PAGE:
In that era, winning a tournament on the Tour did not automatically qualify you for The Masters. The invitations were much more at the whim and fancy of the Augusta National, which is located in the deep South, and Sifford was never invited. One method of invitation, in the 1960s and 70s, was that all former Masters Champions were given a vote to invite one player not otherwise qualified. Only the Augusta National ever knew the results of those votes, but Sifford was never the one chosen.

Every year at The Masters, an honorary ceremony occurs at the start of the tournament in which former players hit ceremonial tee shot. It started in 1963 with Fred McLeod and Jock Hutchison hitting the tee shots – and they would actually go on to play nine holes. After they passed, Byron Nelson and Gene Sarazen took over the honor of hitting the ceremonial tee shots, and only a tee shot. In the last few years, Arnold Palmer, Gary Player, and Jack Nicklaus have done the honor.

Around 2006 I wrote a letter to Billy Payne, who I had met during the Atlanta Olympics, where he was the chairman of the Organizing Committee (ACOG). In that letter, I suggested to Payne that a nice tribute to Sifford’s career would be to invite him to participate and hit one of the ceremonial tee shots. I received back a nice thank-you-very-much letter from one of his minions, but Charlie Sifford never played or hit a tee shot at Augusta National during the Masters. And he should have.

Sifford was the Jackie Robinson of golf, and he should be better remembered. Like Robinson, who was followed by great baseball players such as Larry Doby, Don Newcombe, and Willie Mays, many top black players from the United Golf Association tour came to the PGA Tour, several of them with great success. Lee Elder, who won the National Negro Open four times, won four times on the PGA Tour, and eight on the Champions Tour, and in 1975 became the first African-American to play at The Masters.

There were others. I played the PGA Tour from 1975-79, and during that time, played with Elder numerous times. I also played with Rafe Botts, Jim Thorpe, Curtis Sifford (Charlie’s nephew), Chuck Thorpe (Jim’s older brother), Pete Brown (the first black to win a PGA Tour event, in 1964, which also did not get him into the Masters), Bobby Strobel, and a guy named Nate, who I played with in my first event at Phoenix, but I am sorry to say his last name now escapes me.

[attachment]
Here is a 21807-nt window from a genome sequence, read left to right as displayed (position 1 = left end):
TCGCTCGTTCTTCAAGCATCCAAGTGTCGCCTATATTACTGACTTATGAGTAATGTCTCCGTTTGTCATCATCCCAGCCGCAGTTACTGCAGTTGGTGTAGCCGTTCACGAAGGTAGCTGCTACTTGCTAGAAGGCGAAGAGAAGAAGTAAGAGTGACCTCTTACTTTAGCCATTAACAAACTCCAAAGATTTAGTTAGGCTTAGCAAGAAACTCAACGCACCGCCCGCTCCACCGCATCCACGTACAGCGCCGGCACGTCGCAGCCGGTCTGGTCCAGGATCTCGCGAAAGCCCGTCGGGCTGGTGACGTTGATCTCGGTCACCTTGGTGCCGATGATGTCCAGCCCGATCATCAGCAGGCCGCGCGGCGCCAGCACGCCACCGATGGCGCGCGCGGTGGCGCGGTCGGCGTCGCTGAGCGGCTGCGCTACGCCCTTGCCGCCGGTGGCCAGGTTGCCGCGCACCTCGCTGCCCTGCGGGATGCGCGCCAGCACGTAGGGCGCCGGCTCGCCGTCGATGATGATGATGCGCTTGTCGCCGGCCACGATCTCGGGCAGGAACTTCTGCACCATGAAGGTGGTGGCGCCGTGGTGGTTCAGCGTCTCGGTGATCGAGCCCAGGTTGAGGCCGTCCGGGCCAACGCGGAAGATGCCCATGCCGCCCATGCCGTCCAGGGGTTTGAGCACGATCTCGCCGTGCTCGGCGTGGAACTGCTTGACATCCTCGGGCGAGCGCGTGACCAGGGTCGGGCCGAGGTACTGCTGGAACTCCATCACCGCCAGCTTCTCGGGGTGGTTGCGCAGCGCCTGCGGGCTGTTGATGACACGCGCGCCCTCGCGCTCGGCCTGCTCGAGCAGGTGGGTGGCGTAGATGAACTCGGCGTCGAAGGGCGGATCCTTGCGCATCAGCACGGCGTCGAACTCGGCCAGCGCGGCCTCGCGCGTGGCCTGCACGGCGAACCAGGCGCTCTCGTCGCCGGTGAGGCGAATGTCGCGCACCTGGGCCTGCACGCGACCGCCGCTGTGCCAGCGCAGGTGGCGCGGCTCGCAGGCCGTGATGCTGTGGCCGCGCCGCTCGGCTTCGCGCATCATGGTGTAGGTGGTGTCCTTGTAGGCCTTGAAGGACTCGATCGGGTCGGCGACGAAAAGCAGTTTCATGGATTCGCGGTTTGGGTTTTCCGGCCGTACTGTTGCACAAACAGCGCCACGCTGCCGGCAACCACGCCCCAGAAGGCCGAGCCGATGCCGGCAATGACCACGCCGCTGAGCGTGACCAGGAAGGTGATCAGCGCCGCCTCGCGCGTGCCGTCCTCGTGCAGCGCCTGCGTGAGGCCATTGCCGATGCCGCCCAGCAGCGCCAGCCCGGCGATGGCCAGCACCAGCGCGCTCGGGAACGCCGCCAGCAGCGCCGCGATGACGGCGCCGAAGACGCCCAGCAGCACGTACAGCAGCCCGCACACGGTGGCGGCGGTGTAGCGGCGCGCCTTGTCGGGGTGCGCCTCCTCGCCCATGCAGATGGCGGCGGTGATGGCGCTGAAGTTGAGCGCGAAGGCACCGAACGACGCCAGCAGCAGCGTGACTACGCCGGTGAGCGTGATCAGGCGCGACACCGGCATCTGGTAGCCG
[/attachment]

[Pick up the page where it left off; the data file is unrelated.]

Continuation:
If you count that up, that is at least 9 African-American players on the PGA Tour in 1975-79, all following the large shoes of Charlie Sifford. Today, there is one, although he is a big one, Tiger Woods. When Tiger came along in 1996-97, people talked of the Tiger effect and how it would lead to a golf boom, especially among African-Americans. The boom never occurred, and in fact it went the other way, and there has especially been no boom among African-American golfers.

Golf is an elitist sport, and always has been. It costs a fair amount of money to play golf, as opposed to putting up a net and shooting hoops, or finding some old beat-up ball in the ghettos of Brazil and kicking it towards some nondescript goal. The socio-economic status of many African-Americans in the United States has never lent itself to allow them to play golf easily, not to mention the discrimination they have experienced by many golf clubs. Prior to the 1960s, many African-Americans got into golf and learned the game through the caddy yard, but golf carts have made caddies at most clubs an endangered species. The loss of that avenue into the sport, and the demise of the United Golf Association has meant that few African-Americans have had the opportunities to make it to the top of the sport in the last few decades.

So its been difficult for blacks to make it in golf. When they do, each and every one of them owes a tip of their cap to Charlie Sifford, the man who blazed the trail. All honor to his name.

About the Author
Bill Mallon played on the PGA Tour between 1975 and 1979 and made the cut at the 1977 US Open. After leaving the tour he became a orthopaedic surgeon, author on the history of the Olympic Games and consultant statistician to the IOC.